“After I had my last child, my hair was falling out and got really brittle, which Khloé said had happened to her, too, and she was helped by the product,” Mrs. Joseph said.

That didn’t happen. Instead, her normally clear skin broke out within days of adding the supplement to her drinks, a result she discovered was common after digging into Reddit threads. When she stopped taking it, her skin cleared up.

“I’ve tried so many supplements, and at this point, I’m over it,” she said.

Since many of these collagen products include a variety of other ingredients, including biotin and hyaluronic acid, it can be difficult to pinpoint what’s actually triggering a negative reaction. “Many of them are bundled with whey protein, which has lactose in it and can induce acne flares, as well as a lot of sugar,” Dr. Ivy Lee, a dermatologist in Los Angeles, said.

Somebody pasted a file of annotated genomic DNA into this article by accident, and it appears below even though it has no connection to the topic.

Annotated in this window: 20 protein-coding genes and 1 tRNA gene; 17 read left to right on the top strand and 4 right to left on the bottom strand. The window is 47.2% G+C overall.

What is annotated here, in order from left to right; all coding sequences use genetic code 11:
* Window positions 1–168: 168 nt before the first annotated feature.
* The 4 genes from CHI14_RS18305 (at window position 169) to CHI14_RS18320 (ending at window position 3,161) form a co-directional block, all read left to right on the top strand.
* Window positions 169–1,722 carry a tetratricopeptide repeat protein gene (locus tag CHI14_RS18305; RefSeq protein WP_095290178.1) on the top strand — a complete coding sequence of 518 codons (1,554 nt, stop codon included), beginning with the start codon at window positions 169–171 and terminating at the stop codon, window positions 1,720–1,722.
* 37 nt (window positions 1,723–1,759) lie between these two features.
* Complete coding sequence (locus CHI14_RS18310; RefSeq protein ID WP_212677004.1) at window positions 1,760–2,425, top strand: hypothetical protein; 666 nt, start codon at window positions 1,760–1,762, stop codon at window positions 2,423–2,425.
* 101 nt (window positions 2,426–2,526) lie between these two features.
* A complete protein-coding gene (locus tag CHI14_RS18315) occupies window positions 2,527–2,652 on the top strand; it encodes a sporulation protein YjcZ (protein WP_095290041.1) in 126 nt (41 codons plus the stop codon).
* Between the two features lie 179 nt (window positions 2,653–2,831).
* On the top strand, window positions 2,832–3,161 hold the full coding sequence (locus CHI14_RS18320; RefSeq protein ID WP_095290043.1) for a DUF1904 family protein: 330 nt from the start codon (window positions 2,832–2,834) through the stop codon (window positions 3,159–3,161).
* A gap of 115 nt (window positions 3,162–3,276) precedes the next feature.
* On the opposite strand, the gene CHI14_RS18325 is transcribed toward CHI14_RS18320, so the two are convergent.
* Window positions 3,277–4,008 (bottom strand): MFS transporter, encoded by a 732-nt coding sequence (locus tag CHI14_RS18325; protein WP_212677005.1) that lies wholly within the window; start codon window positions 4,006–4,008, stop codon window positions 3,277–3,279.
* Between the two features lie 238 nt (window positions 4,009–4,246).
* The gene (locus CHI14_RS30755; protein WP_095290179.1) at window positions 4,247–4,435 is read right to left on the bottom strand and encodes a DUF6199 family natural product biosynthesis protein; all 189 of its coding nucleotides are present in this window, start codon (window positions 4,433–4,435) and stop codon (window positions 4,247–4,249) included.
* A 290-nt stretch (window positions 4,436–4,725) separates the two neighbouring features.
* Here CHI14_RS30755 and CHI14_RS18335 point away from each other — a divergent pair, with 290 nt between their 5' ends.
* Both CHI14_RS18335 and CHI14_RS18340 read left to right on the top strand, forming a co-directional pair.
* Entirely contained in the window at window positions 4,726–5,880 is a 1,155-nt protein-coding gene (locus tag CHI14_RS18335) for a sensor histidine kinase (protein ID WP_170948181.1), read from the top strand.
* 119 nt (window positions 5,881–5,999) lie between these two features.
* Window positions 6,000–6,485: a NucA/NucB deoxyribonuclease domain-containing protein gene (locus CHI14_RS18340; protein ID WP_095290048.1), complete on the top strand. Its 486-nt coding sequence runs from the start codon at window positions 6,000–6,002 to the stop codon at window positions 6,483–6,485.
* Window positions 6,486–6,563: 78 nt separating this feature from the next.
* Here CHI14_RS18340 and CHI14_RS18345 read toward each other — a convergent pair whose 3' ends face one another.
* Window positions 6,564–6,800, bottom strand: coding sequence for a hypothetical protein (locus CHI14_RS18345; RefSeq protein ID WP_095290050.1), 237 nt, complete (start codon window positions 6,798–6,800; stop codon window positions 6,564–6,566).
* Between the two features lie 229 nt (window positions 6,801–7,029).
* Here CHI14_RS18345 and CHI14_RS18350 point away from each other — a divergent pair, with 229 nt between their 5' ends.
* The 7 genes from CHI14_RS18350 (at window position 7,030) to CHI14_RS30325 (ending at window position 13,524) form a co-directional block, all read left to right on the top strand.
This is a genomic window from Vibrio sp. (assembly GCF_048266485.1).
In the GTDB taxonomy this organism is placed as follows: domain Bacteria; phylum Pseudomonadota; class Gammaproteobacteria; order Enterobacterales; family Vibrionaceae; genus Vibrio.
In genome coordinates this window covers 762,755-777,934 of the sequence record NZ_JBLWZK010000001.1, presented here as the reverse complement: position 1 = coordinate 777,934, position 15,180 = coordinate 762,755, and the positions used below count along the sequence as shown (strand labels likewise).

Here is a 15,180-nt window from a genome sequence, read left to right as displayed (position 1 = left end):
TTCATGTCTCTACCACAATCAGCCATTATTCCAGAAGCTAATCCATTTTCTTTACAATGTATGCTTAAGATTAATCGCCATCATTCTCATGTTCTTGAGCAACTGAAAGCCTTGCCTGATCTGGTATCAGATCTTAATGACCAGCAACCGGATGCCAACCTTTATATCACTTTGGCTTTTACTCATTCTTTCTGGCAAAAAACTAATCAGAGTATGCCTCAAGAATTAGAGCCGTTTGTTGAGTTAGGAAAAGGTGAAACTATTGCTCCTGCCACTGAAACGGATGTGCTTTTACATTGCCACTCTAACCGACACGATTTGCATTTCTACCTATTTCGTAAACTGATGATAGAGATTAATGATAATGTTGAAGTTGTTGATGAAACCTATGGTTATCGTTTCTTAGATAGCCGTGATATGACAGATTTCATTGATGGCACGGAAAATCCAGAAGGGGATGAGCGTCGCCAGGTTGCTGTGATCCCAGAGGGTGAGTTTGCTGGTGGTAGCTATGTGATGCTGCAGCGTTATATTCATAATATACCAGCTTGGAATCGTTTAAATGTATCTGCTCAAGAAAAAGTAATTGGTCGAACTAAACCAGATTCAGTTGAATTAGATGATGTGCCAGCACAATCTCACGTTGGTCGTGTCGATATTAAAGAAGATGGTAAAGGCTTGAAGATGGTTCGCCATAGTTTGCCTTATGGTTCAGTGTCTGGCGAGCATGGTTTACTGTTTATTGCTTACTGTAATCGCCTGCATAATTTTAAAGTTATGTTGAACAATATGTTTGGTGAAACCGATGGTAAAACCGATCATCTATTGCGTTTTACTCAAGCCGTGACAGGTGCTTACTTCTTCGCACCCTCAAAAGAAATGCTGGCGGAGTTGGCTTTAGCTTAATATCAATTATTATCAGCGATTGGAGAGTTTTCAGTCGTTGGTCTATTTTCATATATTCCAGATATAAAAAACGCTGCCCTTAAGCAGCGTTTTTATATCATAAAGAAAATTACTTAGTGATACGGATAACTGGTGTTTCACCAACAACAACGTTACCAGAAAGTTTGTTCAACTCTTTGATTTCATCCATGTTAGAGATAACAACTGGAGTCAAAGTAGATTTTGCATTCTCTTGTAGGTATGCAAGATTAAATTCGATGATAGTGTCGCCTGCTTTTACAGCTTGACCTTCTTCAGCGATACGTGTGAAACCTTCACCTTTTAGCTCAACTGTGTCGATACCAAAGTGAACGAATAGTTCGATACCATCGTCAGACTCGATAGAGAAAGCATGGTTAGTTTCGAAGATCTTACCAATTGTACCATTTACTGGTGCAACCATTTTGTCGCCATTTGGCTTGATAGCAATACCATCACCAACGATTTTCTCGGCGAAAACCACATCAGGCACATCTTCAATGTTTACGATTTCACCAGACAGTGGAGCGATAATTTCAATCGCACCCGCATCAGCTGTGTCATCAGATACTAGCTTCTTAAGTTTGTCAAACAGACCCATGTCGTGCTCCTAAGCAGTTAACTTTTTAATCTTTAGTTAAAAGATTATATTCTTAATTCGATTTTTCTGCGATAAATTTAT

Collagen supplements that come from marine sources instead of the more common bovine-sourced collagen have become popular as many people lessen their beef intake, but they’ve brought with them a host of new issues. Experts report that they are more likely to ignite allergic reactions because of potential shellfish contamination.

Since collagen can lead to increased fullness and satiety, which is common with any protein source, some companies have attempted to frame it as a weight loss tool despite a lack of supporting evidence, per Dr. Lee. In some cases, these products can actually have the opposite effect because of their often high sugar and carbohydrate content, as well as a tendency to cause bloating.

And some of the most common side effects are gastrointestinal: Dr. Sonpal regularly hears patients who try them complain of diarrhea, heartburn and constipation.

So Is There an Upside?

Experts say that studies claiming to show collagen as having a positive impact on skin elasticity and overall youthfulness are too small and anecdotal to lend the products real legitimacy. “It’s more of a branding opportunity for the beauty industry since people are so interested in looking younger,” said Dr. Rabia De Latour, a gastroenterologist and assistant professor of medicine at New York University.